Wednesday, June 28, 2006

Girls and Boys and Schools

An article in the Washington Post on Monday discussed a new study on that favorite topic of the anti-feminists: the troubles of boys at school:

A study to be released today looking at long-term trends in test scores and academic success argues that widespread reports of U.S. boys being in crisis are greatly overstated and that young males in school are in many ways doing better than ever.

Using data compiled from the National Assessment of Educational Progress, a federally funded accounting of student achievement since 1971, the Washington-based think tank Education Sector found that, over the past three decades, boys' test scores are mostly up, more boys are going to college and more are getting bachelor's degrees.

Although low-income boys, like low-income girls, are lagging behind middle-class students, boys are scoring significant gains in elementary and middle school and are much better prepared for college, the report says. It concludes that much of the pessimism about young males seems to derive from inadequate research, sloppy analysis and discomfort with the fact that although the average boy is doing better, the average girl has gotten ahead of him.

"The real story is not bad news about boys doing worse," the report says, "it's good news about girls doing better.

A number of articles have been written over the past year lamenting how boys have fallen behind. The new report, "The Truth About Boys and Girls," explains why some educators think this emphasis is misplaced and why some fear a focus on sex differences could sidetrack federal, state and private efforts to put more resources into inner-city and rural schools, where both boys and girls need better instruction.

"There's no doubt that some groups of boys -- particularly Hispanic and black boys and boys from low-income homes -- are in real trouble," Education Sector senior policy analyst Sara Mead says in the report. "But the predominant issues for them are race and class, not gender."

(Bolds mine.)

The article also notes the political angles to this question:

The "boy crisis," the report says, has been used by conservative authors who accuse "misguided feminists" of lavishing resources on female students at the expense of males and by liberal authors who say schools are "forcing all children into a teacher-led pedagogical box that is particularly ill-suited to boys' interests and learning styles."

"Yet there is not sufficient evidence -- or the right kind of evidence -- available to draw firm conclusions," the report says. "As a result, there is a sort of free market for theories about why boys are underperforming girls in school, with parents, educators, media, and the public choosing to give credence to the explanations that are the best marketed and that most appeal to their pre-existing preferences."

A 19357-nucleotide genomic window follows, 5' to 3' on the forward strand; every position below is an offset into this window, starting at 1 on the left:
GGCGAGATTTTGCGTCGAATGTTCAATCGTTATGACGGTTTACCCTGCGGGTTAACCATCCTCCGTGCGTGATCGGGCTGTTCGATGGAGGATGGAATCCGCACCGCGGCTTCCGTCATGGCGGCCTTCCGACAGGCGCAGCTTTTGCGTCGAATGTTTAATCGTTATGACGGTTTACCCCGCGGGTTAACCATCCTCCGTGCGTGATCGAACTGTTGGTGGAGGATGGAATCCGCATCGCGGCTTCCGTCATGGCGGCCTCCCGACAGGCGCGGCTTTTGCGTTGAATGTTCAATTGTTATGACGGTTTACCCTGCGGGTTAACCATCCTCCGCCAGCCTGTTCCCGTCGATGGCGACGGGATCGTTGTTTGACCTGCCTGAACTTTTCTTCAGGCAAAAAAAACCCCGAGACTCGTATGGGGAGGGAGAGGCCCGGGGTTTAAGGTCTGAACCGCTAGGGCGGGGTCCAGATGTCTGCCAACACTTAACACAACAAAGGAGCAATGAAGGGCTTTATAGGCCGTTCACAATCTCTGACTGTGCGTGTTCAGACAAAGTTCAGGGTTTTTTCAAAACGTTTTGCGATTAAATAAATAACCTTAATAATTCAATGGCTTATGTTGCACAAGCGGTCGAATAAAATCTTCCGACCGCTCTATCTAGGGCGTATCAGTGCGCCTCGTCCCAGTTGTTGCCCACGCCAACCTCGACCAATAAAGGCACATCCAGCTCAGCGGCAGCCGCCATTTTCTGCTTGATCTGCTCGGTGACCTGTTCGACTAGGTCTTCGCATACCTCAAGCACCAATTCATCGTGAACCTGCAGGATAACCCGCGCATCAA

The optimist in me now expects a raised level of discussions on this topic. The realist in me knows that discussions will still be about the evil feminists and about the assumed zero-sum game between boys and girls.

And about the benefits of single-sex education, which for the wingnuts include the opportunity to mold boys into godly macho men and girls into helpmeets for the same, I suspect. Their expressed arguments for single-sex education are different, of course, and mostly about how much better the education turns out to be if boys and girls are taught separately. But a recent British study casts some doubt on this:

BOYS and girls are no more likely to achieve better results when they are educated in separate schools than together, according to a study of the way children learn.

Girls' schools consistently top the league tables at GCSE and A level — which the author suggests is attributable to selection and background, rather than gender.

Advocates of single-sex schooling argue that children achieve more academically when they are taught separately. After reviewing a decade of international and national research, Alan Smithers, director of the Centre for Education and Employment Research at the University of Buckingham, says that the evidence does not support this view.

"On performance, there is no evidence that girls will get better results in a single sex than a co-educational school. The same is true for boys," Professor Smithers said. "The girls' schools feature highly in the league tables because they are highly selective, their children come from particular social backgrounds and they have excellent teachers."

That last sentence is an important one, as it applies even more generally, and reminds us that there are many reasons why one particular school might perform better than another school. For example, Harvard is a "good" university partly because it attracts very good students. These students would most likely do well in any university they choose, which means that some of the assumed effects of superior Harvard education are really not caused by anything at Harvard.

This same selection bias explains at least partially why traditionally all-women colleges appear to have performed very well. These colleges attracted the very best high-income students in the past, and these students then often had brilliant careers. It is hard to determine which part of those careers could be attributable to the actual training the all-women colleges provided.